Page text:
Rhyme in Ode on a Grecian Urn
For the five odes Keats composed in 1819—“Ode on a Grecian Urn” included—he devised a new style, with a unique structure and rhyme scheme. Each ode consists of five ten-line stanzas. Each stanza begins with an ABAB quatrain, followed by a variable sestet. In “Ode on a Grecian Urn,” the first and fifth stanzas end with CDEDCE, the second ends with CDECED, and the third and fourth end with CDECDE. This tight, though somewhat shifting, structure allows Keats to play with the final lines of each stanza.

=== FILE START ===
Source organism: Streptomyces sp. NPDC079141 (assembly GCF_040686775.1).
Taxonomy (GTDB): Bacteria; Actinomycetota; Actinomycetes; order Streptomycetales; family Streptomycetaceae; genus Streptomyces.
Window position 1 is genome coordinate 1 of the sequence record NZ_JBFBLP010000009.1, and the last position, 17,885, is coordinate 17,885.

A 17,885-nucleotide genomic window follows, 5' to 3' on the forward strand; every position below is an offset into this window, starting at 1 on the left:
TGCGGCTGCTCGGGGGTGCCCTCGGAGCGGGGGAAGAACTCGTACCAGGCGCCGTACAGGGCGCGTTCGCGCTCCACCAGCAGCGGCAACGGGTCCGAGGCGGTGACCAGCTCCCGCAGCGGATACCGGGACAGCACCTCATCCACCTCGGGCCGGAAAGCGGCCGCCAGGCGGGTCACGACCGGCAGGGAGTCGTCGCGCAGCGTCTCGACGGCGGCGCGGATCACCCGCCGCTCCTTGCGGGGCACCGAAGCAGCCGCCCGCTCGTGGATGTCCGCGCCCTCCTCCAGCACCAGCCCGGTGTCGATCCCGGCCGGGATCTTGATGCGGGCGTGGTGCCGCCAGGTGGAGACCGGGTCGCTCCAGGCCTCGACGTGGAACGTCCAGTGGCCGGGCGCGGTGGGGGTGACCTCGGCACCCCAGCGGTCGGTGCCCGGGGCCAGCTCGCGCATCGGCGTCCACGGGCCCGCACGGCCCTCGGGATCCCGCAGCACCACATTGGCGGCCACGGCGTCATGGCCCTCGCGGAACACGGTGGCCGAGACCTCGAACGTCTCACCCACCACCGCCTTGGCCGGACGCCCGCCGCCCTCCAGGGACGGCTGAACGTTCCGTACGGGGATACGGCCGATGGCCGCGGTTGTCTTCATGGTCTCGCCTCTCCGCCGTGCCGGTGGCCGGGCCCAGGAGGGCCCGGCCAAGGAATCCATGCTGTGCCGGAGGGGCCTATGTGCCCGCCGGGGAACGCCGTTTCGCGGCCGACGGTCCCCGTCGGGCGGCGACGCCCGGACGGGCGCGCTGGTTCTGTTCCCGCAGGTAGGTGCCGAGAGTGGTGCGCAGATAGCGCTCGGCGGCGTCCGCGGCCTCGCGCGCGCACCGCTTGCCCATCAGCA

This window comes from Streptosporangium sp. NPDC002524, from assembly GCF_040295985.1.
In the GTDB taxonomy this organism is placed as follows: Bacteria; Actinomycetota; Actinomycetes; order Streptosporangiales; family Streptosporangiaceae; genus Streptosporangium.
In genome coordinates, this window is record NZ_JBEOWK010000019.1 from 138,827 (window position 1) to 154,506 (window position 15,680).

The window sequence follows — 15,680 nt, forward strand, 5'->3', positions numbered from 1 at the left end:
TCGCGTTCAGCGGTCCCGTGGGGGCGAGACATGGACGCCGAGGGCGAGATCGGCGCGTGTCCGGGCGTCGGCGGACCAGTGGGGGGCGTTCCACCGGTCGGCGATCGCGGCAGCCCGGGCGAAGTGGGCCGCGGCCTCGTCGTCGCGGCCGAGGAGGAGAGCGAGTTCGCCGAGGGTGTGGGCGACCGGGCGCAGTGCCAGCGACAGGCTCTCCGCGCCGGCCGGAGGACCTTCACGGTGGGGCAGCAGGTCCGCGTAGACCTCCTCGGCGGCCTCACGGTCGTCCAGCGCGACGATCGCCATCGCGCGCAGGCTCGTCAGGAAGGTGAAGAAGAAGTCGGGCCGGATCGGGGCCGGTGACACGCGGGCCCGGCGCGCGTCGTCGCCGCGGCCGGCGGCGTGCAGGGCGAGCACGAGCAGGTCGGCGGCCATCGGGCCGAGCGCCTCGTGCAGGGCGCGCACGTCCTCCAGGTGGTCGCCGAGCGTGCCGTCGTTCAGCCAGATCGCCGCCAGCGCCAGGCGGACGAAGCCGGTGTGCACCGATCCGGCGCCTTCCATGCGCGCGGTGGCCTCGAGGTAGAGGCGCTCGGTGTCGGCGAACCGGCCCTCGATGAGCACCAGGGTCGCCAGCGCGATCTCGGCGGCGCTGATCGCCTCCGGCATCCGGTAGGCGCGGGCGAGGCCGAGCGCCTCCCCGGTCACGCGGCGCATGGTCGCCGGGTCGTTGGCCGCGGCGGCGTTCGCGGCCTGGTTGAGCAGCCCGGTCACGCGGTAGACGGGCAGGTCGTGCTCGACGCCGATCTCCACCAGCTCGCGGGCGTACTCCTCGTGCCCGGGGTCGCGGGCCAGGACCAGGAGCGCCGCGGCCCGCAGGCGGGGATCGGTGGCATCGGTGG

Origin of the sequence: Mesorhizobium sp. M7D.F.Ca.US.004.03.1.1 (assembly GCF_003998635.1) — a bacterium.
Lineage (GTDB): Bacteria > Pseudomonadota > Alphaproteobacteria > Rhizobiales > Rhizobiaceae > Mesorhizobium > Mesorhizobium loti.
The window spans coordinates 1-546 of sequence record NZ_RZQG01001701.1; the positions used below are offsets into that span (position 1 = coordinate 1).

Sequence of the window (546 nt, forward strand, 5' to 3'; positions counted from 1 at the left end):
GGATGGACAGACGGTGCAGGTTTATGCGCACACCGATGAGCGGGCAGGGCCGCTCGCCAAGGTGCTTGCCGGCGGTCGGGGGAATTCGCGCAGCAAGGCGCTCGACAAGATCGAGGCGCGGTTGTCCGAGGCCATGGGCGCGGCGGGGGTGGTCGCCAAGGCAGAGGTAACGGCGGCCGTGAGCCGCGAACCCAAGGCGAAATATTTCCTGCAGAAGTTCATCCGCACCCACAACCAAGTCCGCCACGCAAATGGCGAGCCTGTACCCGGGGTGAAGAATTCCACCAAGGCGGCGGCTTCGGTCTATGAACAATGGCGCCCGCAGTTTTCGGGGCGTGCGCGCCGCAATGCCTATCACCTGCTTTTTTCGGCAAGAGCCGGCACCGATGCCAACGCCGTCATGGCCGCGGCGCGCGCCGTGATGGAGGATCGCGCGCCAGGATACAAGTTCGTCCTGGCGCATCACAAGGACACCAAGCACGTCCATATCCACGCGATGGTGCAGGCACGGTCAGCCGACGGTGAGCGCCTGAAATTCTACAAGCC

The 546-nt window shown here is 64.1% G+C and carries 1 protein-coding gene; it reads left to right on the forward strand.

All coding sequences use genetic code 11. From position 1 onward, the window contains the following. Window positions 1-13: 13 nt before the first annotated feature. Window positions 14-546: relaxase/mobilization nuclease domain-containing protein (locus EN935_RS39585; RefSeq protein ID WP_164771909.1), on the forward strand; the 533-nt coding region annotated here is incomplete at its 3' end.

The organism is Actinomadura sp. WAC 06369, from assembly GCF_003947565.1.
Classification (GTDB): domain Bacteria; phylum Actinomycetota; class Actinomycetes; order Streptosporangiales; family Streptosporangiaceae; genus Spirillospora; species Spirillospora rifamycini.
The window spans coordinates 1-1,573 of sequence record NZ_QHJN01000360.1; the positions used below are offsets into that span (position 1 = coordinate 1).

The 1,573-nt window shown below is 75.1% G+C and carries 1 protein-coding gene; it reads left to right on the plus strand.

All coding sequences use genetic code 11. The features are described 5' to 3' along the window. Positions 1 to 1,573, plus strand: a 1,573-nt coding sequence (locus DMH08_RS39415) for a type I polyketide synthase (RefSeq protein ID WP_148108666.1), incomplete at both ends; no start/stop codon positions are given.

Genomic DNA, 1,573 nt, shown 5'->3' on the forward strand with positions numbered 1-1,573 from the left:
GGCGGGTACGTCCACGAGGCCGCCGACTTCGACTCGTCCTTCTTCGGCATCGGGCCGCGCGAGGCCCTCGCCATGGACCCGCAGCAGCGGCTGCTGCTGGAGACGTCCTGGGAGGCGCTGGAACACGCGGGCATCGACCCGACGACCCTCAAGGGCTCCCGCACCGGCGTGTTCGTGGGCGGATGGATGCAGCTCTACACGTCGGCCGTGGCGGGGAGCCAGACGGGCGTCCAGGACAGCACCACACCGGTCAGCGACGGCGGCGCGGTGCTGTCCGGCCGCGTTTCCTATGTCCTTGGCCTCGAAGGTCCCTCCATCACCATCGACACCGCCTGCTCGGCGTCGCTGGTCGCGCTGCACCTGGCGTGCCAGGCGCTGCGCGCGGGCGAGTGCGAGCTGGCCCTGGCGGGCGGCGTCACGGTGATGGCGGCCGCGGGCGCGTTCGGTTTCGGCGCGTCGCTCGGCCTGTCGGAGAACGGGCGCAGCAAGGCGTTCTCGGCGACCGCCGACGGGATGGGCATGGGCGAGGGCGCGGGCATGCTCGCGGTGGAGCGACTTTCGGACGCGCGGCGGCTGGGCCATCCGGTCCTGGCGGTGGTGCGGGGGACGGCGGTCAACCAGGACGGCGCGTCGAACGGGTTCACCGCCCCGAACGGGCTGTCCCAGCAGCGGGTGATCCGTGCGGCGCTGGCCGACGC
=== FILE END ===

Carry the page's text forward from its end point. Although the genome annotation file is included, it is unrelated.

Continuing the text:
Rhyme Examples in Ode on a Grecian Urn:
Keats writes this poem in iambic pentameter and uses an alternating rhyme scheme in the first four lines of each stanza. The rhymes are not always perfect rhymes, and the best example of this is the slant rhyme in the fourth stanza. Although he uses rhyme throughout the piece, he does not use a strict rhyme scheme anywhere else, except in the first four lines of each stanza.